It’s well known that any horse, no matter what discipline, can benefit from dressage. But putting your horse into full dressage training isn't practical for many riders. So we’ve decided to bring the dressage to you: this new series of mini-lessons will give you dressage exercises you can work on with your horse at home to better develop his performance in your regular discipline.
Circles: The Round Balance Beams
Have you and your horse hit a wall in your current training? Don't worry; every rider has been there. Regardless of which discipline you want to master, incorporating basic dressage elements in your routine can help negotiate training “land mines” and get you to your goals.
One simple, yet very important figure to ride at any gaitfrom warm-up to cool down is the 20-meter circle. Riding circles can improve your horse’s balance and straightness, and increase his lateral suppleness, or side to side flexibility. To maximize these benefits, you will need to give your horse correct bending aids and ride to the reference points for accuracy.
To achieve straightness, you need to bend the horse evenly from his head to his tail. You may have heard an instructor say, “Bend the horse around your inside leg.” When the rider’s inside leg applies pressure at the girth, the horse’s barrel doesn’t really bend. In reality, the horse begins to step underneath himself with his inside hind leg, lowers his inside hip, and lets his ribcage rotate outward.
As your horse bends, your inside leg and outside rein must work simultaneously. As the inside leg encourages your horse to bend, the outside rein receives the bend, keeps the shoulders in line, and turns the horse. The inside rein maintains flexion at the poll and the outside leg, placed just behind the girth, supports the haunches.
For precision, let’s go back to geometry class. The standard dressage arena is 20 meters wide by 60 meters long (small arena 20x40). A 20-meter circle has a 20-meter diameter (10-meter radius) with a center and four equidistant points of reference. When the circle is placed over the arena’s centerline, it must touch the track on either side. If you are riding a circle at either end, be careful not to ride into the corners and lose the roundness. It is helpful to remember these options when you are building stables and barns.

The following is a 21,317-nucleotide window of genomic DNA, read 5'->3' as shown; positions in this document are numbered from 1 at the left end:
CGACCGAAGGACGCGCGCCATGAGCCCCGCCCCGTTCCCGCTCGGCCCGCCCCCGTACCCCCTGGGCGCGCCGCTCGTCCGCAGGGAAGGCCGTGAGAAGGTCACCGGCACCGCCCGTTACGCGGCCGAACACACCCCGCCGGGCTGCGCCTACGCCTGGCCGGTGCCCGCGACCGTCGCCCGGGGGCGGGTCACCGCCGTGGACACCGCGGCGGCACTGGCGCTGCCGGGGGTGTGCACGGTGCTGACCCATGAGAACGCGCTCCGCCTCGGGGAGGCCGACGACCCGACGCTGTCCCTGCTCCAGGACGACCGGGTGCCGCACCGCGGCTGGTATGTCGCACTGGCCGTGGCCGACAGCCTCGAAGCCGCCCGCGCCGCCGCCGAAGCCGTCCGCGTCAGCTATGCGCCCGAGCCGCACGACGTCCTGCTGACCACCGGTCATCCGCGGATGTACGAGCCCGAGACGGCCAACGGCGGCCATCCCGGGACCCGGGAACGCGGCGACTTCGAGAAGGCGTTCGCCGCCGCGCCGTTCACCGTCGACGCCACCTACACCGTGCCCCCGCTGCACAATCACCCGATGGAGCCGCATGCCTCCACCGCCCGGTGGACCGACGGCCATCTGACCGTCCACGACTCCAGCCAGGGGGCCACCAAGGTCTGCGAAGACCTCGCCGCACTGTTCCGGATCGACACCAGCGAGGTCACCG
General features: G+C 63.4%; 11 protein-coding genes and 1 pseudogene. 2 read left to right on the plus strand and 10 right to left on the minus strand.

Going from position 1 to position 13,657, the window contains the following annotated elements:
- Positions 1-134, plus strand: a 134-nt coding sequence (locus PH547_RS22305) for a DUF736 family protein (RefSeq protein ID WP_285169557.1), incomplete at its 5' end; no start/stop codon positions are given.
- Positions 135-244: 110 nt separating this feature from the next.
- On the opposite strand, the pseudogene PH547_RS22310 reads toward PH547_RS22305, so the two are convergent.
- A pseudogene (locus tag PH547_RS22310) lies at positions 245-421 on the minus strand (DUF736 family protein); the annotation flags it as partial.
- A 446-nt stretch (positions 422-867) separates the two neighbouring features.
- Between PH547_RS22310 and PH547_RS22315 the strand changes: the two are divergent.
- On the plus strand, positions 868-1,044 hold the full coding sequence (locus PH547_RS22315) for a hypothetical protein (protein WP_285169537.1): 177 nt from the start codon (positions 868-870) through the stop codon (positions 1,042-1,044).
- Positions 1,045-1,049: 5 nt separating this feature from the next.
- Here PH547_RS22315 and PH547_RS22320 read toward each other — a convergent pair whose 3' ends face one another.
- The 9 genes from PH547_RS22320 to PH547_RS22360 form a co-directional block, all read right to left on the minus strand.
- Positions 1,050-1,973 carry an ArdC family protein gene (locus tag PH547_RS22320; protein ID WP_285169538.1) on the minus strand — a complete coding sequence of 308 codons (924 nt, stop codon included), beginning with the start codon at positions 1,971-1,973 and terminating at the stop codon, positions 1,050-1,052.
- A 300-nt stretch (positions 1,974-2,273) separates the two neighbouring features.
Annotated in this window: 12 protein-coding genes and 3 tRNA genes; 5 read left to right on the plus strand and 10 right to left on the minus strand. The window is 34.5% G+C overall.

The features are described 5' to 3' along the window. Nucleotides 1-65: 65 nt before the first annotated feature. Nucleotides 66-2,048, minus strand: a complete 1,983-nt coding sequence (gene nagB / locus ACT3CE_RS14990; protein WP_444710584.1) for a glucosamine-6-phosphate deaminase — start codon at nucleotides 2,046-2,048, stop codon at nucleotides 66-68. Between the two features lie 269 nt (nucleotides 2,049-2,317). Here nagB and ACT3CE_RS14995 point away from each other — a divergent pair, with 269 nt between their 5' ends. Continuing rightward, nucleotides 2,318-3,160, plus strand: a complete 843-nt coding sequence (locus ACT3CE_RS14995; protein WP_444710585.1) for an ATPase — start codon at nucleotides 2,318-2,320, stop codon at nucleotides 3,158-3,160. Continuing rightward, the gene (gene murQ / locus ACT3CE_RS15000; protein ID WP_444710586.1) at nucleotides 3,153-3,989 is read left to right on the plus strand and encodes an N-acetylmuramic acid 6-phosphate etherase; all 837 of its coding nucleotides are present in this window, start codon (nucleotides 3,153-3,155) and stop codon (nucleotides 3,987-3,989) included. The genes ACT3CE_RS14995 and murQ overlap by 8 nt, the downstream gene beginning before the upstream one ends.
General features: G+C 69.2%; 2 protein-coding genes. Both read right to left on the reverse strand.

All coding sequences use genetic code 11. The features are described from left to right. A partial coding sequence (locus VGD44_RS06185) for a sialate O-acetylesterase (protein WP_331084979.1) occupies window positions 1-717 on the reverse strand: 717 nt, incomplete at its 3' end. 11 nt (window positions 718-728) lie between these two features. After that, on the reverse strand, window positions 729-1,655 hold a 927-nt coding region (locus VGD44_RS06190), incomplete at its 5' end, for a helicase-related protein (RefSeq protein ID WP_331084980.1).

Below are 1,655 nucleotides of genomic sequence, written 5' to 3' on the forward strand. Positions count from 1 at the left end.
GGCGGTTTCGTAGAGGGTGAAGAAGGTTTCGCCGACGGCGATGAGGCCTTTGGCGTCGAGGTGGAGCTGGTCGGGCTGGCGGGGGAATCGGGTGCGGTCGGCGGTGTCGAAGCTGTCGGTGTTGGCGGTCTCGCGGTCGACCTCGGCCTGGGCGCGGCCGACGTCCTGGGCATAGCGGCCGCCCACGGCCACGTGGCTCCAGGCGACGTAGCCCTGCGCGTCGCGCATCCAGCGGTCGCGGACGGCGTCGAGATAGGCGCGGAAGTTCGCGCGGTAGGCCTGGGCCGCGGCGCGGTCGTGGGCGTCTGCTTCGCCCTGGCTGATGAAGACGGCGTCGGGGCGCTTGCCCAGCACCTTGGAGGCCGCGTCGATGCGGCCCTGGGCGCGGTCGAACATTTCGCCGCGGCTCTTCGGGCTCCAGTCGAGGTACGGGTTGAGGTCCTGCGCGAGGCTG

Geometry is important, since it gives you a measurement to make sure that your circles are even and that your horse is bending properly throughout the whole exercise. But other common errors can arise when riding a circle, reducing its quality and effectiveness. For example, centrifugal force can push the horse outward as he travels on the circle, causing his haunches to escape first. Applying your leg just behind the girth can help to keep your horse’s haunches in check.
Another frequent issue with the circle occurs when riders pull the horse around with the inside rein. This over bends the neck and can cause the outside shoulder to bulge. As you travel the circle, think PUSH rather than PULL.
Finally, keep an eye on your own position in the saddle. Even the slightest imbalance can affect your horse’s way of going. Whenever possible, enlist the help of a friend or reputable trainer to be your eyes on the ground.
Circles can greatly develop your horse’s balance, while making you a more accurate rider and giving you more awareness of both your horse’s and your own position. Now that you have become equipped with an essential training tool, you can tack up and soon gain more enjoyment and satisfaction from your time in the saddle. Have a plan, demand a few quality strides, and reward often – Remember this tip; your horse will thank you.
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Original Source: Dressage for Every Discipline: The Circle